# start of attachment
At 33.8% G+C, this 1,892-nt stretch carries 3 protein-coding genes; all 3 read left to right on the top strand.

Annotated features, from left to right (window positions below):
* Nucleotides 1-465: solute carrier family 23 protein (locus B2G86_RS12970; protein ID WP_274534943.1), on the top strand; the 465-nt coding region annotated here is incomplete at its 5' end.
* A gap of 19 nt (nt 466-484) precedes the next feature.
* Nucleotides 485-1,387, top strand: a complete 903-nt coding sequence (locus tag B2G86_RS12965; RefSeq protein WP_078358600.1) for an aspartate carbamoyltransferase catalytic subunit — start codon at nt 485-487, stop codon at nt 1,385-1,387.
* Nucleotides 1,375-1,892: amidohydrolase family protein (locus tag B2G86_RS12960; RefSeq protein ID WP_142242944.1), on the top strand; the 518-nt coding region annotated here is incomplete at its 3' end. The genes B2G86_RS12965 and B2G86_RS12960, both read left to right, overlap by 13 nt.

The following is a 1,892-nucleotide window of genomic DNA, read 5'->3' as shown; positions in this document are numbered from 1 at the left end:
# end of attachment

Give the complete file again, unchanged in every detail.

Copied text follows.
At 33.8% G+C, this 1,892-nt stretch carries 3 protein-coding genes; all 3 read left to right on the top strand.

Annotated features, from left to right (window positions below):
* Nucleotides 1-465: solute carrier family 23 protein (locus B2G86_RS12970; protein ID WP_274534943.1), on the top strand; the 465-nt coding region annotated here is incomplete at its 5' end.
* A gap of 19 nt (nt 466-484) precedes the next feature.
* Nucleotides 485-1,387, top strand: a complete 903-nt coding sequence (locus tag B2G86_RS12965; RefSeq protein WP_078358600.1) for an aspartate carbamoyltransferase catalytic subunit — start codon at nt 485-487, stop codon at nt 1,385-1,387.
* Nucleotides 1,375-1,892: amidohydrolase family protein (locus tag B2G86_RS12960; RefSeq protein ID WP_142242944.1), on the top strand; the 518-nt coding region annotated here is incomplete at its 3' end. The genes B2G86_RS12965 and B2G86_RS12960, both read left to right, overlap by 13 nt.

The following is a 1,892-nucleotide window of genomic DNA, read 5'->3' as shown; positions in this document are numbered from 1 at the left end: